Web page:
His most enduring contribution, however, may be his current recordings of 19th century classics such as "Home On the Range," "The Streets Of Laredo" and "The Yellow Rose of Texas." "Cowboy Songs," his first collection of a series that now includes four CDs, has sold more than 500,000 copies, making it the first album of Western music to sell gold since Marty Robbins' "El Paso" album in the early 1970s. Fittingly, Murphey recorded "Cowboy Songs" at Omni Studios in Nashville, which Robbins owned at one time.
"When I decided to make 'Cowboy Songs,' it was really for that reason that nobody had made a 32-track digital version of 'Red River Valley.' Nobody had recorded 'Happy Trails' that way. So people are stuck buying old re-releases of masters that are scratchy old records. As nostalgic as that is, it doesn't sound as good when you play it, so, why not make new versions?
"It's music that belongs to American culture. It's your heritage and my heritage. These are treasures that you don't have to be a billionaire to own.
"People ask me 'why do you play cowboy songs?' I say it's primarily for fun. I just love to sing them. I grew up in Texas and lived on ranches most of my life. I love to sing the music of my culture. It's the same reason B.B. King likes to sing the blues. I do feel a responsibility to get good digital recordings down of some of the classics. I'll do more albums like this of the 19th century stuff."
While Murphey likes to think of himself as a 19th century man, he was unafraid to utilize 20th century technology for the "Cowboy Songs" series, just as he intends to use 21st century technology for his next dream project, recording the Western classics on a trail around the campfire.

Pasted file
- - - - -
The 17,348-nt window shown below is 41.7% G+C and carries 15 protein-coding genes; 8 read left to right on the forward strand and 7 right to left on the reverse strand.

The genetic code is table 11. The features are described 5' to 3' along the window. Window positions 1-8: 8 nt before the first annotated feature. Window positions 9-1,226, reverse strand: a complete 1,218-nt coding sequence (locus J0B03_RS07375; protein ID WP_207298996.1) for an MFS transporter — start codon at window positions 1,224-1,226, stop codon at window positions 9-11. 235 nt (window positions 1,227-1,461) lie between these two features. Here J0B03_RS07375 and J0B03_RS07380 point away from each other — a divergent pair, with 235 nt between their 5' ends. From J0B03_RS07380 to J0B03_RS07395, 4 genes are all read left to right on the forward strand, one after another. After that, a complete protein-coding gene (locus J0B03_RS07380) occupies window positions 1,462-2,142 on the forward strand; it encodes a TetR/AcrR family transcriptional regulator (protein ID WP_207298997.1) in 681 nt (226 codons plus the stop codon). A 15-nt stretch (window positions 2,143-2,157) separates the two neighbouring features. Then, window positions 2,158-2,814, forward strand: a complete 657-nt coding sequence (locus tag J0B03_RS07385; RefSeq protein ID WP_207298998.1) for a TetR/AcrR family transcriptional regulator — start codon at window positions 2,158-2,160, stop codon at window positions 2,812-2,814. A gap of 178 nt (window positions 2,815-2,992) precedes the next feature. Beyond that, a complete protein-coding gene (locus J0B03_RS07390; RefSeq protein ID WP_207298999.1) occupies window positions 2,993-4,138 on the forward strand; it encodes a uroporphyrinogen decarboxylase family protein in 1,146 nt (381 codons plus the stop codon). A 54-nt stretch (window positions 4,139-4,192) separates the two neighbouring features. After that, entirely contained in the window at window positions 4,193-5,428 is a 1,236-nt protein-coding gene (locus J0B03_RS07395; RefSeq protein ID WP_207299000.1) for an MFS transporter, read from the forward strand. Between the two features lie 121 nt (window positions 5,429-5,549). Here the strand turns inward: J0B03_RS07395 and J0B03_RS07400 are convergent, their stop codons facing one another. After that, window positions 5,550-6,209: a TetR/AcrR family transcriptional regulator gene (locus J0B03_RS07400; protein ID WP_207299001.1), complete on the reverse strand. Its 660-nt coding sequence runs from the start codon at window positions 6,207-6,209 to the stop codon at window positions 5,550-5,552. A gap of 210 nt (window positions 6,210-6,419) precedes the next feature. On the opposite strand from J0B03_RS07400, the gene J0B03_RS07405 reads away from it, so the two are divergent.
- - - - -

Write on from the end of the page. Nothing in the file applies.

"I'd like to film singing some of these songs live around the campfire and put together a collection on DVD of singing these songs in some of America's great scenic places, just me solo with the guitar around the fire, like in Monument Valley, the Grand Canyon or Yellowstone. There's something about being out there that makes the music sound different, makes it feel different."
Red Steagall, who has made a career as a storyteller, poet and singer about the Western lifestyle, has seen the genre peak and valley.
"There was a time when I worried about it going away, simply because after the Millennium, our concentration was on bigger and newer and better things," Steagall said recently from his home in Fort Worth. "All of a sudden, 9/11 happened and, I believe, that brought us closer together than our country has ever been. People want to know where our country came from. They want to feel leather and oak, not plastic and tinsel. I believe that we have an audience that will last forever. I see more and more young people at our audiences."
Steagall also maintains that the appeal of the music has more to do with values than with horses, cattle or trail rides.
"The cowboy way of life that we love and want to perpetuate is not based on how well we know cattle or how well we handle horses," Steagall said. "It's based on a set of values that we developed as a country: honesty, integrity, loyalty, dedication to family, conviction about your belief in God, respect of your fellow man, common decency. Those are the things that our society was based on."
People in search of those values are drawn to Western music, Steagall said.
"The people who come to watch come from all walks of life," he said. "People still want to know that they are independent, individual and free. People who live in a clustered society where the only green grass they see grows in a city park can transport themselves into the West through a song and poem."